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Steve Howe - The Grand Scheme of Things CD (album) cover

THE GRAND SCHEME OF THINGS

Steve Howe

 

Crossover Prog

2.85 | 47 ratings

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patrickq
Prog Reviewer
2 stars The Grand Scheme of Things is Howe's fourth solo album, coming just two years after his third. His prior two albums (Turbulence (1991) and The Steve Howe Album (1979)) had contained a total of two vocal songs, only one of which Howe sung by himself - - and then for less than one minute. This, of course, followed pretty universal criticism of his singing on his solo debut Beginnings (1975). My own main criticism of Beginnings was what I saw as Howe's lack of preparation, or maybe confidence. By 1993, that was no longer an issue, and the vocals are back. (Howe sings on seven of the sixteen songs on The Grand Scheme of Things.)

The album opens with two unmistakably Hovian* tracks: the vocal title song and "Desire Comes First," an instrumental. Although some of the remaining songs stray a bit from Howe's past work, The Grand Scheme of Things hangs together as a cohesive package, including "The Valley of Rocks," his solo-acoustic offering this time around. As we've come to expect from Howe, there are also more than a few minutes of nice guitar playing with relatively unobtrusive accompaniment (mainly keyboards and violin).

The confidence which allows Howe to sing as much as he wants on The Grand Scheme of Things extends to the lyrics. As the album title might suggest, there are more clichés here than you can shake a stick at: the couplet "the die is cast; I know the score" is representative. But the clichés aren't limited to trite turns of phrase; unfortunately, many of the ideas seem to be stock, anti-modernist "common sense." There's even a song called "The Fall of Civilization." On "Blinded By Science," Howe sings, "once the food was pure to eat ... side effects now interfere ... in the fridge and microwave / frozen food in cellophane / from caffeine to poisonous colors." I'm as suspicious of Corporate Big Ag as the next guy, but several of the tracks sound more like screeds than songs. Oddly, among Howe's most significant musical heroes is the master of the protest song, Bob Dylan. In fact, Dylan Howe is the drummer on The Grand Scheme of Things, playing on eleven tracks.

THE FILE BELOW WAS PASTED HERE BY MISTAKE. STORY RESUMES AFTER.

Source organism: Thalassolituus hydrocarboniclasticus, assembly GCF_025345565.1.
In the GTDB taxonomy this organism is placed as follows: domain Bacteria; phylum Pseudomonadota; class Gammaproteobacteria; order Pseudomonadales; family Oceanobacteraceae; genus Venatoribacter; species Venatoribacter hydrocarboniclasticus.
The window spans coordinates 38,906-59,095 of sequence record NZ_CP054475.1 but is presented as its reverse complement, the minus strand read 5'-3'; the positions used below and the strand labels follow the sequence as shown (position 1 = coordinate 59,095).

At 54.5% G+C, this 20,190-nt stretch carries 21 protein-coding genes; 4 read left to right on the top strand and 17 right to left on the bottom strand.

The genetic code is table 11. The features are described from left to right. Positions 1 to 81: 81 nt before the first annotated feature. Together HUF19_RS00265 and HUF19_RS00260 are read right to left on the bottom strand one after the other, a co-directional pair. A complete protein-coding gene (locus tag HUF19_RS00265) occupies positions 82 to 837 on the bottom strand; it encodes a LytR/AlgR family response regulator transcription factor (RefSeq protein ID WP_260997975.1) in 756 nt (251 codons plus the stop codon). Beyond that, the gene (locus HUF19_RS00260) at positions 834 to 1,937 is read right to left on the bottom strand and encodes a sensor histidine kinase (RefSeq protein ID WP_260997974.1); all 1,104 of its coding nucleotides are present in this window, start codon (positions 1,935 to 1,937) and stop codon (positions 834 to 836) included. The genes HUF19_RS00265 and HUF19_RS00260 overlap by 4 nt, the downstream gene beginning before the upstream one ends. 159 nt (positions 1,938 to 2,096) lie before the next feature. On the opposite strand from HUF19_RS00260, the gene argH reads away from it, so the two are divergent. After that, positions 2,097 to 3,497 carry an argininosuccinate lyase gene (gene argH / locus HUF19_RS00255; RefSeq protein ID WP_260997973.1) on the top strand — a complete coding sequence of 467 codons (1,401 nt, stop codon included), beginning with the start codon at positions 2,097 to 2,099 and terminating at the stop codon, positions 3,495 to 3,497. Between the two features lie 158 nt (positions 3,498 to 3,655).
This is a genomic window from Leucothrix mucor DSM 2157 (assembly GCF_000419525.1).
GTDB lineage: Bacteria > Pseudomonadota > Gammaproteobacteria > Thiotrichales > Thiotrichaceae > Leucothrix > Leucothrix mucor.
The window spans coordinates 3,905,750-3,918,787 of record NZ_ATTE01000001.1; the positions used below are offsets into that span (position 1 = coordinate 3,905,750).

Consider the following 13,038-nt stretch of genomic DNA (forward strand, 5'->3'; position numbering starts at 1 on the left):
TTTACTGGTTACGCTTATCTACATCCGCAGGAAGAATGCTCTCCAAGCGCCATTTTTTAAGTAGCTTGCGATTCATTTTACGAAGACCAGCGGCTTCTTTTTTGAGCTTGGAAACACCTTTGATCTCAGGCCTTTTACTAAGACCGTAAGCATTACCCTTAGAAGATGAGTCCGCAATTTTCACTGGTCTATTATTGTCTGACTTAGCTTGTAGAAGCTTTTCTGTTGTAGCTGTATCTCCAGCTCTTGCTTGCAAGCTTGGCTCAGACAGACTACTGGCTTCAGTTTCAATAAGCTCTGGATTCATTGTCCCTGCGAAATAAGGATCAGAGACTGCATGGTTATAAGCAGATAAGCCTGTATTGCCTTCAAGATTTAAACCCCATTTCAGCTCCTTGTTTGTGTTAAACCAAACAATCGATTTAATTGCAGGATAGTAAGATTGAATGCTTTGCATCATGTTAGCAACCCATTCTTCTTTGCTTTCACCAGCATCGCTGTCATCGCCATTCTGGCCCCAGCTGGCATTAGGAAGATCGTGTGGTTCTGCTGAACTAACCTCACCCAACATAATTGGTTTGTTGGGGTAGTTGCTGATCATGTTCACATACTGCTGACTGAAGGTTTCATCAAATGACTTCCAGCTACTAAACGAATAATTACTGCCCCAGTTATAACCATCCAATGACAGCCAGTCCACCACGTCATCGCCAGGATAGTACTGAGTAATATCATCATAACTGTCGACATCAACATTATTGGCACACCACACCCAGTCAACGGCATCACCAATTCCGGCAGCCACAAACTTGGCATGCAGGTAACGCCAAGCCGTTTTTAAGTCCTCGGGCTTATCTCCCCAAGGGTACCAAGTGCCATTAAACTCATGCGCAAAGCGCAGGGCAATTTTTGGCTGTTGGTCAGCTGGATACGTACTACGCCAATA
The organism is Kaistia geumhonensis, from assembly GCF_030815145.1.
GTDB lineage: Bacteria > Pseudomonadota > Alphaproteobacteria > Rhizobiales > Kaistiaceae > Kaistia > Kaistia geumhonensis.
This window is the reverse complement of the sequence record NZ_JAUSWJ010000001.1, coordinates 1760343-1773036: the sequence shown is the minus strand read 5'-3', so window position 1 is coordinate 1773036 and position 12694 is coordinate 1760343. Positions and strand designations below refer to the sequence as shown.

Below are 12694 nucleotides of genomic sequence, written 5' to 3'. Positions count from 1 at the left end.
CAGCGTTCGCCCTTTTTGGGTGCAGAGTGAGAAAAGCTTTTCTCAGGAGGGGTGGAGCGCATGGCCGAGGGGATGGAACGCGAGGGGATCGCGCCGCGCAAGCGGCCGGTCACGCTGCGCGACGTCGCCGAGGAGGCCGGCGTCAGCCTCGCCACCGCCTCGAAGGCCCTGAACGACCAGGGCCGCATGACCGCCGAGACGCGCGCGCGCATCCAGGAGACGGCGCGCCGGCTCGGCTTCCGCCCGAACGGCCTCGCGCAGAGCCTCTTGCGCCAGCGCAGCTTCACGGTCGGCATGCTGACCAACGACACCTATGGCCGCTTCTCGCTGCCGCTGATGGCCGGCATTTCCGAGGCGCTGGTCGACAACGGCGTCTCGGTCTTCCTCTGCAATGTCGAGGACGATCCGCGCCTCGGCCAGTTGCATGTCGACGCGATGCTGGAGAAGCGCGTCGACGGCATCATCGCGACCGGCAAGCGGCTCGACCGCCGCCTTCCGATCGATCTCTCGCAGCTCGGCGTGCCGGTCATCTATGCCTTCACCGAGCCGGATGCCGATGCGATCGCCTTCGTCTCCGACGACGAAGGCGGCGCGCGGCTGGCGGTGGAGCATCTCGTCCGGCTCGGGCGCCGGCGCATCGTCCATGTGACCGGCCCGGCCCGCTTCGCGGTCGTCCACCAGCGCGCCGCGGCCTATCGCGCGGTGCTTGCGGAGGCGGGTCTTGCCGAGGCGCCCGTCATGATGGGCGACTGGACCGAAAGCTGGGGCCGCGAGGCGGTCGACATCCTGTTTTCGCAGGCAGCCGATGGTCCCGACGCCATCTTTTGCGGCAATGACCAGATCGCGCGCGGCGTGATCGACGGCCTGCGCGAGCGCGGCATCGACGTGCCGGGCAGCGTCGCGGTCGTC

Also joining Howe here is his Tomorrow bandmate Keith West, who's credited harmony vocals on six of the seven vocal tracks (I'm pretty sure he's on the seventh as well). Violinist Anna Palm also provides backing vocals on one song. This results in much better multipart vocals than on prior Howe albums, although most of the vocals are Howe singing alone.

Compared to Howe's other albums to this point, The Grand Scheme of Things is most like Beginnings. Whereas Turbulence and The Steve Howe Album were niche recordings, intended for fans of guitar-based music, Beginnings seemed aimed at the mainstream, or at least the part of the mainstream occupied by Yes in the mid-1970s. Unfortunately, this approach doesn't suit Howe's strengths; I get the feeling that detrimental compromises were made to effect a more commercial product.

So The Grand Scheme of Things pales in comparison to the all-instrumental, mostly electric Turbulence, but not only due to its scattered focus; Turbulence's compositions were also superior, and Turbulence is the place to start for Howe's 1990s output. I'd recommend The Grand Scheme of Things only to Howe fans and Yes collectors.

*this eponymous adjective was coined, I believe, by Henry Potts.

patrickq | 2/5 |

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